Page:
Eight thousand years of natural selection in Europe

They get a selective advantage of 1.5% for the European lactose tolerance allele: “We estimated the selection coefficient on the derived allele to be 0.015 (95% confidence interval; CI=0.010-0.034) using a method that fits a hidden Markov model to the population allele frequencies as they change over time. ”

That’s way lower than any other result I’ve ever seen, including runs I’ve done myself. I’ve seen estimates a full ten times higher.  I don’t get it.

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13 Responses to Eight thousand years of natural selection in Europe

  1. eurogenes says:

    What did you think of that PLoS paper on the LP allele in Poland that I posted a few days ago?

    • Rick says:

      Seriously, though.

      I think Bell Beaker people invented crude pasteurization (within their distinctive vessels). Then they spread their genes along with their unspoilt milk products and beer (AKA clean, nutrient rich water).

  2. MawBTS says:

    People didn’t hold much truck with vampires back then.

  3. Greying Wanderer says:

    If the advantages of drinking milk are a) calories and b) maybe something else that would mean the potential advantage would be proportional to the lack of alternative sources of calories in a particular region at a particular time so maybe there was a big advantage once upon a time in specific regions and since then only a minor advantage due to the something else.

    Although at the same time unless you have a way of drinking it without getting diarrhea then you’d think the loss might outweigh any gain.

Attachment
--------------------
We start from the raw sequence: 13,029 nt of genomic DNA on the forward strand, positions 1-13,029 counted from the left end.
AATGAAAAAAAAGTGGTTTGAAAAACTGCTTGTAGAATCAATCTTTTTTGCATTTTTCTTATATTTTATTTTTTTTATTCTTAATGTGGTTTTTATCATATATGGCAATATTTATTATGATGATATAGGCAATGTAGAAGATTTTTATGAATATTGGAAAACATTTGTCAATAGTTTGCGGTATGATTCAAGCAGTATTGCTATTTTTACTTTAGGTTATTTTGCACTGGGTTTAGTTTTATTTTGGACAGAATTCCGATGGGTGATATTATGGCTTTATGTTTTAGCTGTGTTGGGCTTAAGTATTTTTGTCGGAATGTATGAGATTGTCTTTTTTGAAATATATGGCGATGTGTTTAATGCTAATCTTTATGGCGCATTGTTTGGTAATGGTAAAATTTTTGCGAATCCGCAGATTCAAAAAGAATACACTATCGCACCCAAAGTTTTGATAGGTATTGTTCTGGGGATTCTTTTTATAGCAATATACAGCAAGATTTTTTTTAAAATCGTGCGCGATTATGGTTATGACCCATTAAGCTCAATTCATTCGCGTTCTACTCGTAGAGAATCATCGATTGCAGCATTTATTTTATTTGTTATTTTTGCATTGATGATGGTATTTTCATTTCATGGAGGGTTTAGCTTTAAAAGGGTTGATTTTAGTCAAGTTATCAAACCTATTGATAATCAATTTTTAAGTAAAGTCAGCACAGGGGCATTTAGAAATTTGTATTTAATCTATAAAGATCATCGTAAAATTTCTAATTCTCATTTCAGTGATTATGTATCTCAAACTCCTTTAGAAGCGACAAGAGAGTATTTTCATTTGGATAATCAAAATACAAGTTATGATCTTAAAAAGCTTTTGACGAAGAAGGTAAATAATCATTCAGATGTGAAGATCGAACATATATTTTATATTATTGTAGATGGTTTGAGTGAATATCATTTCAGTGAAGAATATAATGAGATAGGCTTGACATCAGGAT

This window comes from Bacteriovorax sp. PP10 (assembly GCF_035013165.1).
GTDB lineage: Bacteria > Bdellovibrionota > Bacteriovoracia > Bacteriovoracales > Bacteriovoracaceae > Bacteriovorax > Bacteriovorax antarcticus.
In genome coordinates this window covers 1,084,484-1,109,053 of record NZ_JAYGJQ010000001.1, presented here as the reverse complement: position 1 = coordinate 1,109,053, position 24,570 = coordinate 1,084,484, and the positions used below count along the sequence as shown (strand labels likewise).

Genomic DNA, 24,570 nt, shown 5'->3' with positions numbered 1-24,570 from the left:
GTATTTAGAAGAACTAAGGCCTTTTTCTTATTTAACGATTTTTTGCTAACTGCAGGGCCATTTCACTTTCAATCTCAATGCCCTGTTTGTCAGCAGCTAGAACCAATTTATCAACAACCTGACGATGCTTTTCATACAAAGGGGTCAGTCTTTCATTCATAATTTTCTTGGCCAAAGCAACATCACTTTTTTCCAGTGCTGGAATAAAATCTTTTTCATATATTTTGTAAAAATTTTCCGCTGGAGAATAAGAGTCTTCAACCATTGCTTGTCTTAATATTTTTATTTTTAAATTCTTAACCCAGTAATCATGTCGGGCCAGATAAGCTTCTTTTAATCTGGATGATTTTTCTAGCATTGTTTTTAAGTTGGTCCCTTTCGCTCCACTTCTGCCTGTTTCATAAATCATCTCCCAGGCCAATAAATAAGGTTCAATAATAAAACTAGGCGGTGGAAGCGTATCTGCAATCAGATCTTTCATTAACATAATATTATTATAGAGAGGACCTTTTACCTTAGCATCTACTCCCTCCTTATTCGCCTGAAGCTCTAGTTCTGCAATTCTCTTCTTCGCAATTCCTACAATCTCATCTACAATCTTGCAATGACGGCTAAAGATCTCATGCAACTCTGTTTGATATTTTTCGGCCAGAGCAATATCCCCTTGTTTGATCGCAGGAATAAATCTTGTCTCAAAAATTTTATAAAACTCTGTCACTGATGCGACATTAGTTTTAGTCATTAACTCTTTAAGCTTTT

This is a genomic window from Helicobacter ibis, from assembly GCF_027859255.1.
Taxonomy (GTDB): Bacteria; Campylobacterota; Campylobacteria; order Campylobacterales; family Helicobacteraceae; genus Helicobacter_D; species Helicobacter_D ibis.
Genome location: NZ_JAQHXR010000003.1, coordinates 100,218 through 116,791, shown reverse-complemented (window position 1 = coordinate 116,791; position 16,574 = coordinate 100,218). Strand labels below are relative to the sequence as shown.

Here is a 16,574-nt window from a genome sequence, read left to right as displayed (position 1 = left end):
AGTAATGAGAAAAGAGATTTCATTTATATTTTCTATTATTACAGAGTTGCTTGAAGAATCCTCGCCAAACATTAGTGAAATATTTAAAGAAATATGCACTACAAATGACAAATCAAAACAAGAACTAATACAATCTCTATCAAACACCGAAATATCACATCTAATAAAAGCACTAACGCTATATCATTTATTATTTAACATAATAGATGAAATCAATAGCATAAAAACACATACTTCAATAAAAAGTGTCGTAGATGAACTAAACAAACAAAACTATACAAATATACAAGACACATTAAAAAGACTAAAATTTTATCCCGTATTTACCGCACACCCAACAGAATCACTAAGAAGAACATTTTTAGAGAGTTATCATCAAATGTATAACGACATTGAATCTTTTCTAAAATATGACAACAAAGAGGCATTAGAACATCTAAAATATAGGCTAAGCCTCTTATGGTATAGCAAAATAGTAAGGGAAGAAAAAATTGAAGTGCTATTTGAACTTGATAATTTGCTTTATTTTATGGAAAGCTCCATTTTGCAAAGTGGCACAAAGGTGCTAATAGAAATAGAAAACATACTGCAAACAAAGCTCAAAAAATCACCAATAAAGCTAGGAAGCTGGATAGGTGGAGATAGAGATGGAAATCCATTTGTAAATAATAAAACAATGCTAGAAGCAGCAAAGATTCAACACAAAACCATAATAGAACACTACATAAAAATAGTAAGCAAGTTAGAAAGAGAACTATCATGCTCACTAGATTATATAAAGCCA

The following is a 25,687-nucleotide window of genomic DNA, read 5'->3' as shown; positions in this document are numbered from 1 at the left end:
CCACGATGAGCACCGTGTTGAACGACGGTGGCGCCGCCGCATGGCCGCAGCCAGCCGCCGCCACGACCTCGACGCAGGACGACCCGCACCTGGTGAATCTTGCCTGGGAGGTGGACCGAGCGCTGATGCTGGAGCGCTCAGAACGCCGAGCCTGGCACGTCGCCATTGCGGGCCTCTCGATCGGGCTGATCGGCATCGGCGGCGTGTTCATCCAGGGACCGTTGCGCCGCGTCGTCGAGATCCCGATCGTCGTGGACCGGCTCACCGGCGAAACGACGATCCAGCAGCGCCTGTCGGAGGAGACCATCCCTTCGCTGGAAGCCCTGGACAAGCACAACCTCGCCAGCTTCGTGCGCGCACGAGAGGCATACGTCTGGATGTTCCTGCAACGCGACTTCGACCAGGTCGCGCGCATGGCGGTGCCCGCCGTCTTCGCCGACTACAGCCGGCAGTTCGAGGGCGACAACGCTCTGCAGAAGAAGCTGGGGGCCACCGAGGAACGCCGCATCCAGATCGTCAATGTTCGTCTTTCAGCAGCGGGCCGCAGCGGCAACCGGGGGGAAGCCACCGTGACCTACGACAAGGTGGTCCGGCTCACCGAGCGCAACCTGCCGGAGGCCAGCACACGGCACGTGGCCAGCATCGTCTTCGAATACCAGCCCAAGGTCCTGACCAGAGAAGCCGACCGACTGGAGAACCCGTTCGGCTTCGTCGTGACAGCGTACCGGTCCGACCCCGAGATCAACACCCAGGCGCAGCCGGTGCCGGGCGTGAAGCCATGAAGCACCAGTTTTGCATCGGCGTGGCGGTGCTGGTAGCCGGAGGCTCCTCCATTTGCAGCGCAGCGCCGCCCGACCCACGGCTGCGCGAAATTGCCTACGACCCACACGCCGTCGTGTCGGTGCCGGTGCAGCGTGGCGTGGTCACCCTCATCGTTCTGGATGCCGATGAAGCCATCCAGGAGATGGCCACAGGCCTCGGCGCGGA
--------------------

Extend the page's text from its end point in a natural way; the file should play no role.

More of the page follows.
today’s wild theory…

    what if certain foods reduce the symptoms of lactose intolerance enough to push the gain/loss positive if milk is eaten with those foods thereby laying the foundation for a strong selective pressure e.g. oats, fed to the horses on the steppe, fed to the people in Scotland?

    “Kingsfoil, that’s a weed!”

  4. aandrews says:

    I think there’s a missing hyperlink.

  5. harpend says:

    Are they giving an annual rather than a generational rate?

  6. melendwyr says:

    I’ve never understood why losing lactase after weaning has ended is so advantageous. Sure it’s useless – how many animals ever come in contact with milk post-weaning? – but I wouldn’t think it’s costly enough to justify eliminating. Yet everything has eliminated it. It’s odd.

    • Frank says:

      I’ve always assumed it’s a way to cause weaning to happen, allowing the mother to focus on the next batch, but I’ll admit to having no justification for this assumption.

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